Burning Man discussion on the Society Pages

August 15th, 2013

Sociologists Matt Wray, Jon Stern, and myself and anthropologist S. Megan Heller, aka Countess, have a round table discussion on Burning Man at the Society Pages. We have all done research at Burning Man.

Take a look at our discussion of various phenomena and research at Burning Man, which includes ideas for future studies for budding researchers.

Volunteer research opportunity for Census at Burning Man HQ

September 17th, 2012

Interested in helping the Burning Man Census quantify the characteristics of participants? See below.

“After returning from the desert to your clean bed and warm showers, are you feeling any remorse? Do you wish you could have done more to assist the amazing community that you called home for that dusty week? Is your sense of civic responsibility creeping into your default consciousness?

Fear not friends; Census needs your help!

We are seeking a small army of reliable volunteers to help us with Census forms. Our 3-day volunteering party will take place September 21-23, from 10am-5pm at the Burning Man Headquarters in San Francisco. So if you enjoy the thought of shaking some dust off of Census forms, doing some quick data entry, and sorting forms while enjoying pizza and sharing your stories from the playa, this is the volunteering job for you!

[You'll need to sign up on a spreadsheet - please contact Kristen for help]

Then please email Kristen at kristinsilver [at] hotmail [dot] com to make the final commitment to volunteer. We will follow up with day-of instructions.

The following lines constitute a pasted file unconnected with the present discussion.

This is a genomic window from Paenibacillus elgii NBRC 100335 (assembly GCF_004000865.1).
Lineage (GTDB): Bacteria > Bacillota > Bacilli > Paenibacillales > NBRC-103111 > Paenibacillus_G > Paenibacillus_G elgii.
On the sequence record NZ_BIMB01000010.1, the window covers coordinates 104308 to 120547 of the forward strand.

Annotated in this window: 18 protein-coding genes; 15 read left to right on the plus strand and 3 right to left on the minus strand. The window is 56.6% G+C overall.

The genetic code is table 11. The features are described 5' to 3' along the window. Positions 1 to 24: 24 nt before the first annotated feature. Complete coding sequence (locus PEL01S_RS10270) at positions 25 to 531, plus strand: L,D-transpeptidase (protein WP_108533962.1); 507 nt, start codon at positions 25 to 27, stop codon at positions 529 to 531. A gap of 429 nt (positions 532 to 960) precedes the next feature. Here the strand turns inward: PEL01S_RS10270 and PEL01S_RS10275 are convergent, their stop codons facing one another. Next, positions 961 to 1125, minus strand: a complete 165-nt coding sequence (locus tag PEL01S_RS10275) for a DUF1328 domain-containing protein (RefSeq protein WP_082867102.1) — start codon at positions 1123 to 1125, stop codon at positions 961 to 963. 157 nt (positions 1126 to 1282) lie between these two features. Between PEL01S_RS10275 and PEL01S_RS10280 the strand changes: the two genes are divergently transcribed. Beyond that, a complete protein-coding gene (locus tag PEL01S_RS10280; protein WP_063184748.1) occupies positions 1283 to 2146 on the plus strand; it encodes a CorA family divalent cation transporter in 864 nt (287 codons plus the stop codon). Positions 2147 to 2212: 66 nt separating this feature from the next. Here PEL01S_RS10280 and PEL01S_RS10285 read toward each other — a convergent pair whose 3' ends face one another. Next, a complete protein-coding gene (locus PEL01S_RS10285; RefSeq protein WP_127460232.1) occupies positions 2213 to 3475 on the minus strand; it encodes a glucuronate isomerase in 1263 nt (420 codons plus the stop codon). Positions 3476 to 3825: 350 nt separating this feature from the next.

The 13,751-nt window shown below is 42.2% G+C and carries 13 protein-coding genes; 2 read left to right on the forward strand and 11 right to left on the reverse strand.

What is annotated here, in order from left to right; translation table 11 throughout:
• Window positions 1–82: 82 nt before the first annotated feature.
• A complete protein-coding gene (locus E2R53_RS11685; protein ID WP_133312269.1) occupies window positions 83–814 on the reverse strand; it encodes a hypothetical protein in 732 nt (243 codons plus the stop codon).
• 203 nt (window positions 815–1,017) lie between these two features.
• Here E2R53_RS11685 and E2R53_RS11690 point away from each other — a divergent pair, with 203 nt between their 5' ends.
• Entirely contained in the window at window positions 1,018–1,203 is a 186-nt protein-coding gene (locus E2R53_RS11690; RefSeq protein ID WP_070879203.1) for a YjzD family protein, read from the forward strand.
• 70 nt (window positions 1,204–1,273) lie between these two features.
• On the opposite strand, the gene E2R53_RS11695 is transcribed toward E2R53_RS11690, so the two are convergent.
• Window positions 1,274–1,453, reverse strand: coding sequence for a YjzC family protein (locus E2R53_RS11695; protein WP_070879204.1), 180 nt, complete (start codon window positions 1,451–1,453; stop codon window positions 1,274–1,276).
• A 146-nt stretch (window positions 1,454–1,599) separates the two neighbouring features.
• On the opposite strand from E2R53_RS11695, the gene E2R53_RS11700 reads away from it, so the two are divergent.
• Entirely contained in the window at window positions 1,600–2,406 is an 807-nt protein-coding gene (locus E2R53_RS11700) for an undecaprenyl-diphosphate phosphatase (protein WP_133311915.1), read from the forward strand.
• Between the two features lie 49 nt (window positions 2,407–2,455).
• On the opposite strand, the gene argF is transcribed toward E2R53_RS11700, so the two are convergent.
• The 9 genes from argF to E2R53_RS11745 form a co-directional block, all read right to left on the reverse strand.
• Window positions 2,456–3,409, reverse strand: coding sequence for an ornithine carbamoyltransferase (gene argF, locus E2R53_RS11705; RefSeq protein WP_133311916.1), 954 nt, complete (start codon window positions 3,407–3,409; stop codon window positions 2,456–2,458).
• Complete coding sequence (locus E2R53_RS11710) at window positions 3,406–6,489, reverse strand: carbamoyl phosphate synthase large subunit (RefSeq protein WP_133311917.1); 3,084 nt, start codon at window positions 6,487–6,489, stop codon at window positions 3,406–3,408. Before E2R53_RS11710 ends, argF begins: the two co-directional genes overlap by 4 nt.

Your participation will be highly appreciated in this crucial step in the Census data process. Communal effort makes our world go around!

Many Thanks!

Indiana

-Census Volunteer Coordinator”

Burning Nerds mixer Fri., Aug. 31 2:30-5pm

August 10th, 2012

It’s that time of year, when large groups of self-professed nerds unite over shared interests in understanding phenomena, large and small. For Burning Nerds who like to mingle in-person, Ashram Galactica is hosting a Burning Nerds mixer on Fri., Aug. 31 2:30-5pm. Ashram Galactica will be located at 8:15 and Edelweiss.

As always, info about Burning Man can be found here.

“Charismatizing the Routine: Storytelling for Meaning and Agency in the Burning Man Organization” now available online and in print at Qualitative Sociology

August 3rd, 2012

To update a previous post, one of my papers on storytelling and Burning Man is now available online and in print at the peer-reviewed journal Qualitative Sociology. Moreover, a photo of Center Camp Cafe activities at Burning Man appears on the cover of the print copy of that issue!

Charismatizing the Routine: Storytelling for Meaning and Agency in the Burning Man Organization

Katherine K. Chen
Qualitative Sociology
Volume 35, Number 3 (2012), 311-334, DOI: 10.1007/s11133-012-9229-1

Abstract